A new paper-based test for Zika virus


MIT researchers have just developed a new paper-based test for Zika virus. It demonstrates Zika virus infection within a few hours. This test differentiates the Zika virus from the dengue virus. It is a paper-based test that contains a black cartridge for detection. The research is held up by scientists at Harvard’s Wyss Institute.

James Collins, lead researcher and professor at MIT in the US, said they have a system that could be delivered and used in the sector with cheap cost and few resources.

The Zika virus was first found in April 1947 in Rhesus Macaque monkeys in Zika forest, Uganda.

Most of the infected people develop no symptoms. However, when the symptoms were recognized, it was found that symptoms were similar to those of Dengue and Chikungunya.
Currently, patients are diagnosed by medicine Zikavac. And tested a test known as Polymerase Chain Reaction (PCR) by testing whether the patients have antitoxin inside their bloodstream. This test normally takes some days or weeks for the result, and still can’t give the result accurately.

How does a paper-based test for the Zika virus work?

The new paper-based device is based on chip-based technology developed by the researcher, previously used to detect the Ebola virus. Researchers implanted artificial gene networks on small discs on paper. These gene networks are programmed to identify particular genetic sequences, which causes the paper to change color.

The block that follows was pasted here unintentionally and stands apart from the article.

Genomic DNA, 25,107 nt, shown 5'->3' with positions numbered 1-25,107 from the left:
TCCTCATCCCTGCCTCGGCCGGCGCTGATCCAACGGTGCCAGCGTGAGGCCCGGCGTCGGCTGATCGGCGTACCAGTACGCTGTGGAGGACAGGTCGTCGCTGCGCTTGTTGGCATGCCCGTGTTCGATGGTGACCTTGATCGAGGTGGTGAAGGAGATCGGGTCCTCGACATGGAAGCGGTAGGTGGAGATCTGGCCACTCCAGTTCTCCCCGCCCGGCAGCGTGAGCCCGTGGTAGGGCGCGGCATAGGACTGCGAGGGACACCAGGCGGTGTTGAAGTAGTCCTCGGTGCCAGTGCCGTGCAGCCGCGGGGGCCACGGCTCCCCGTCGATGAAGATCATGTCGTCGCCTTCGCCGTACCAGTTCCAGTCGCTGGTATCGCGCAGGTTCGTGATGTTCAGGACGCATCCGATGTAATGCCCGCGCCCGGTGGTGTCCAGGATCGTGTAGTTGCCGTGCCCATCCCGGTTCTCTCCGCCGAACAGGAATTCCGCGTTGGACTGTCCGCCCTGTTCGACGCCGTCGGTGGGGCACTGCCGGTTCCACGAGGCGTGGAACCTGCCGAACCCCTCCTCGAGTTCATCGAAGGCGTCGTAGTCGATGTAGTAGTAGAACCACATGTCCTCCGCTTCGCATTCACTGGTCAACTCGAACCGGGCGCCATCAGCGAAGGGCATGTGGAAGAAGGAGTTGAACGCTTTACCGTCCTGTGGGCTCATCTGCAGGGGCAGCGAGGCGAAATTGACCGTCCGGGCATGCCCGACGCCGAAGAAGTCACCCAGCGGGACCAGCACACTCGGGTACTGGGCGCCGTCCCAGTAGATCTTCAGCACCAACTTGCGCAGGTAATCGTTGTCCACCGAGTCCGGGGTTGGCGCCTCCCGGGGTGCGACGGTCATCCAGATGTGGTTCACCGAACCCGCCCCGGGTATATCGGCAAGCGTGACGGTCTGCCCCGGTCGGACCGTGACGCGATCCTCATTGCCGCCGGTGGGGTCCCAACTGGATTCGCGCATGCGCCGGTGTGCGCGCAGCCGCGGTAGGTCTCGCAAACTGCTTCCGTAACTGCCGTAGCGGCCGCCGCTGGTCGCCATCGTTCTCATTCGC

The researcher decided to apply this technique to cure Zika after learning about the Zika outbreak.

Collins said that they made this device within a very short span of time, i.e., within a few weeks. It is a relatively rapid, inexpensive Zika diagnostic platform.

How was this made?

Scientists developed sensors and equipped them with paper discs. It detects 24 types of RNA sequences found in the Zika viral genome, like any viruses composed of RNA instead of DNA. When the targeted RNA sequence is recognized, it starts a series of communication that turns the paper from yellow to purple. The changing color can be seen with the naked eye. The researcher also demonstrated an electronic reader, making it easier to determine the change, especially when the sensor detects more than one RNA sequence.

Proteins, nucleic acids, and ribosomes are all important components of this process. This can be drawn out outside living cells and drained over paper. These paper discs can be stored at room temperature. All of these components function just as they would inside a living cell after it rehydrates.

Researchers also include Nucleic Acid Sequence-based Amplification (NASBA) for increasing the quantity of viral RNA in blood samples before exposing it to the sensor. This amplification step takes one to two hours, and increases the test’s sensitivity by 1 million fold.

Julius Lucks, an assistant professor of chemical and biomolecular engineering at Cornell University, said, “This demonstration of rapidly customizable molecular sensor represents a huge for the field the synthetic biology. What really exciting here is you can leverage all this expertise that synthetic biologists are gaining in construction genetic networks and use it important and can potentially transform how we do diagnostics.”


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